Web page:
I realized I had almost left the mines of moria. All I had to do was to connect this knowledge to my initial problem. Why does the instance of the aboutMeDataSource gets destroyed when leaving the scope. The answer is rather trivial. The datasource property of the UITableView is marked as weak:

datasource property of UITableView

Which makes sense. You don’t want the datasource to be stuck in the memory just because the tableview is not willing to give up the resource.

Therefore in the situation where the aboutMeDataSource instance is created within the scope of viewDidLoad, it is destroyed when leaving this scope, since no more non-weak references to the aboutMeDataSource exist.

Fixing the problem therefore meant keeping the aboutMeDataSource as an instance property. Everything now works as expected. And I learned much about how swift actually deals with the lifecycle of objects.

In Java, this whole thing is rather trivial. You create objects, and you never actually worry about these objects ever again, since the garbage collector deals with them. In Swift, you cannot simply create webs of objects, without thinking about ownership. Since then you end up with lots of memory leaks.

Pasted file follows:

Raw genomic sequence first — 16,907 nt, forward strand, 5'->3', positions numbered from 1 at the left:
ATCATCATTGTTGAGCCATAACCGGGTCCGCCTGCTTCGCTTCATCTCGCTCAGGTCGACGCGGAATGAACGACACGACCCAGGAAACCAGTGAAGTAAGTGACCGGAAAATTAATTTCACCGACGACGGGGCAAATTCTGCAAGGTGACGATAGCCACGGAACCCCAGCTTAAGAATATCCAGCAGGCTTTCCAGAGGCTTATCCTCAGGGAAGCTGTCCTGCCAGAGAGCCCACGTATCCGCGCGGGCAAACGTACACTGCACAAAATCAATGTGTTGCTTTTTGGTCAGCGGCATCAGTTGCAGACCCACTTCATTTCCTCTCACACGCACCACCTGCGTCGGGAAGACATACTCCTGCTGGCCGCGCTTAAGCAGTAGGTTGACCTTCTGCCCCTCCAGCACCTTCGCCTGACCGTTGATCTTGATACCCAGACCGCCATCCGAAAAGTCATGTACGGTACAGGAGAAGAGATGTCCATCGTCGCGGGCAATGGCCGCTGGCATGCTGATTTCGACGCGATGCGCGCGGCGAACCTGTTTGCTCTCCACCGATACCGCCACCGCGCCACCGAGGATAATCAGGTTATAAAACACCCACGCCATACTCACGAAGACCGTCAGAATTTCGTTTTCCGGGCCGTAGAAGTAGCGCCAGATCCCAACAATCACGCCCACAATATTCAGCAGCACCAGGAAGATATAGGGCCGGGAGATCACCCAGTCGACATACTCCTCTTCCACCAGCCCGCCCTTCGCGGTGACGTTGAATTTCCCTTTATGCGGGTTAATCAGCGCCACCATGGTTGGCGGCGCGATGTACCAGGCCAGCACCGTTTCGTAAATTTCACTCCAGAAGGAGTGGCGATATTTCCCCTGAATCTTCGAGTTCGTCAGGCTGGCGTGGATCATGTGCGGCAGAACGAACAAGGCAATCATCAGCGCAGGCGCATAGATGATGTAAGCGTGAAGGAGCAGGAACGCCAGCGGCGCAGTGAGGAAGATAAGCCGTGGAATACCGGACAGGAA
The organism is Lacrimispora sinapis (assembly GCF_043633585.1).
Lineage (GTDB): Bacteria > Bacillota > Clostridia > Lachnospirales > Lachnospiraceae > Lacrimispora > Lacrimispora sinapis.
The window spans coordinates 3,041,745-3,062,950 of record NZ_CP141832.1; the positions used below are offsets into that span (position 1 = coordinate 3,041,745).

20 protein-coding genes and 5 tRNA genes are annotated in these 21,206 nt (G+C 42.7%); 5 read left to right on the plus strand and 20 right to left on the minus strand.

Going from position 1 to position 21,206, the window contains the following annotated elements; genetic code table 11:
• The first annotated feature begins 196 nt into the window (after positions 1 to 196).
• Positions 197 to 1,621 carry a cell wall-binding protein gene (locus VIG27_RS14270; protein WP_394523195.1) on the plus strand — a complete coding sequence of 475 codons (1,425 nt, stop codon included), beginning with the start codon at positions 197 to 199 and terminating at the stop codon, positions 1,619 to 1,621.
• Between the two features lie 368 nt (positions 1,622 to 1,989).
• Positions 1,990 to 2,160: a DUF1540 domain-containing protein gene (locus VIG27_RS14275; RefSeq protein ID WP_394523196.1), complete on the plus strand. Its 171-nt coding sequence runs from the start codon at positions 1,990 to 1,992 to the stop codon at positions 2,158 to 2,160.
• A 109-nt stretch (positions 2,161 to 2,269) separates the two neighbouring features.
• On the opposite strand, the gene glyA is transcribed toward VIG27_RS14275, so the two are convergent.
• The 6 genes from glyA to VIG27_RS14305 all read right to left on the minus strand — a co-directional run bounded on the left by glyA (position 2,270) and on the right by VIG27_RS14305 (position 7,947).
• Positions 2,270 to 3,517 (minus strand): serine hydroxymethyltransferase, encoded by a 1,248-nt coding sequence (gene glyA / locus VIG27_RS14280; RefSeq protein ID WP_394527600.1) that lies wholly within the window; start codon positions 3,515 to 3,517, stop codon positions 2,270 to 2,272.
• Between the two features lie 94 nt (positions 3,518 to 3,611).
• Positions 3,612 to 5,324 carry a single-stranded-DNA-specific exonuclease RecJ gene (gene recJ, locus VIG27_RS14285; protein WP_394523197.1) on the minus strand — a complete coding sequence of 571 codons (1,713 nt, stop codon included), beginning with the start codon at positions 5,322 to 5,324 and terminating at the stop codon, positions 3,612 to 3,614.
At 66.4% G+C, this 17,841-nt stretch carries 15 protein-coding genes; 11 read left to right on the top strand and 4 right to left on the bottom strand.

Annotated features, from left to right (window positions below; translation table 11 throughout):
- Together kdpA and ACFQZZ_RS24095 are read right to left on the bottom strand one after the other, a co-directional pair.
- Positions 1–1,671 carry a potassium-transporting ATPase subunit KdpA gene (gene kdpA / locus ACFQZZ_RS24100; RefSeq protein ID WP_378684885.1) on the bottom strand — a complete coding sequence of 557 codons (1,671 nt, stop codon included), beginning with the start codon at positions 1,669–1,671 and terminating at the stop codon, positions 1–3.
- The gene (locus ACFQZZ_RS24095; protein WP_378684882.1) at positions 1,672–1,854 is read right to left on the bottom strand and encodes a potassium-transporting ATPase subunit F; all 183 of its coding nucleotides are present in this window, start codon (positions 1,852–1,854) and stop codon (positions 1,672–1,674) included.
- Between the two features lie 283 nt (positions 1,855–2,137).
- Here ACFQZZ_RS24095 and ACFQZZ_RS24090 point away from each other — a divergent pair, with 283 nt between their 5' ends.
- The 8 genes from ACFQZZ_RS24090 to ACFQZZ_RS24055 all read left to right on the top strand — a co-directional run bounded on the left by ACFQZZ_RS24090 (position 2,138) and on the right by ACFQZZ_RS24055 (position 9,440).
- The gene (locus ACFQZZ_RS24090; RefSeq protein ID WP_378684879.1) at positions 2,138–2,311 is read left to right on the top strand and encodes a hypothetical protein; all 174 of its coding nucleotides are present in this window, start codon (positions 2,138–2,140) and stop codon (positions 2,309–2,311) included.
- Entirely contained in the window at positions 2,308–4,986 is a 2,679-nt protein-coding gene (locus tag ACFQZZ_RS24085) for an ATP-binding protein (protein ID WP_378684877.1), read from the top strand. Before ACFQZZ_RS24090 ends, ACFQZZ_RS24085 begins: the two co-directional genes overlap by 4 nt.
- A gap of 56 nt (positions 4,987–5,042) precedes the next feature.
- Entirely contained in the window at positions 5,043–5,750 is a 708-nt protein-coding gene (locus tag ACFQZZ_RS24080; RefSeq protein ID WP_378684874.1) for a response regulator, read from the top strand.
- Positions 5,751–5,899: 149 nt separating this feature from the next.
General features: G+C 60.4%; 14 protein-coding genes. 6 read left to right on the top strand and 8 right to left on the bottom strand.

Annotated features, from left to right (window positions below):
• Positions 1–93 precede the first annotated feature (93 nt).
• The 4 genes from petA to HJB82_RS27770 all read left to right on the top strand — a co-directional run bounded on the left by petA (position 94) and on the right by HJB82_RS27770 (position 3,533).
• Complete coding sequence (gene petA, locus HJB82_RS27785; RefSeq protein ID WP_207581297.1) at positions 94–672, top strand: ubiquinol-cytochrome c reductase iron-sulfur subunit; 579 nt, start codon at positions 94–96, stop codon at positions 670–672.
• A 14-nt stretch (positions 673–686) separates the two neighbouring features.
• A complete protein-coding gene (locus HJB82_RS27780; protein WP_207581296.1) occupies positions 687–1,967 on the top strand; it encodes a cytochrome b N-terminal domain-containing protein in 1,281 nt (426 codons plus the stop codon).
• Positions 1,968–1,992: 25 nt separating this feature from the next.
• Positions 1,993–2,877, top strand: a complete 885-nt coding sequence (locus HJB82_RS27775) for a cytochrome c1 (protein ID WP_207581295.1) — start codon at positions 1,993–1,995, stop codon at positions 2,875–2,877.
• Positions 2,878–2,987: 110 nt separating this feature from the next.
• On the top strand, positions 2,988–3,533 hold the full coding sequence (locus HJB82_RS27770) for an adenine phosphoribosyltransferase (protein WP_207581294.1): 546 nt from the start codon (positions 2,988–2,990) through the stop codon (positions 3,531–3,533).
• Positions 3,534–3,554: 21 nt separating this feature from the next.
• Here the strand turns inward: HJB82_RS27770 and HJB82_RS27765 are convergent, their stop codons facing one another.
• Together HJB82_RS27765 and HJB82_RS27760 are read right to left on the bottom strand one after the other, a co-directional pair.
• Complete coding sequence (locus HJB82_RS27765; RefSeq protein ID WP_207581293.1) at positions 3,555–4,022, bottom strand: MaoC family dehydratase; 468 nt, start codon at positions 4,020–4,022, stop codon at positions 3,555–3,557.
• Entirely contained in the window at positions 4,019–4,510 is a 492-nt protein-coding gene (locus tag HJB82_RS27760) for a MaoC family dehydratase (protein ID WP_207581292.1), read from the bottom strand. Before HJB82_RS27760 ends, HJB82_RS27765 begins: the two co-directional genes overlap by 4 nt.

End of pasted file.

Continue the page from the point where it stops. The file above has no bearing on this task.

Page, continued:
But: Javas garbage collector can easily consume lots of cpu time. And it can hide bad programming. By having a web of objects with stateful classes you can as easily run into your memory leaks as in any other language. And I’ve seen situations in which people are severely losing the understanding of how object oriented programming works due to the fact that there is always a garbage collector cleaning up behind them. And I am not foolproof, too.

So in the end, I think, both approaches have their pros and cons. You just have to take your time to understand them. And actually, I do like the fact that I do gain more control over when objects are created / deleted.

I am happy I did not give up, did not go back. Going through the mines is sort of my way of learning. Thats where I learn the most.

Born in 1971, finished school after 13 years in 1990. Professional developer sind 1992. Freelancer since 2009. Maried, father of two sons. Autistic.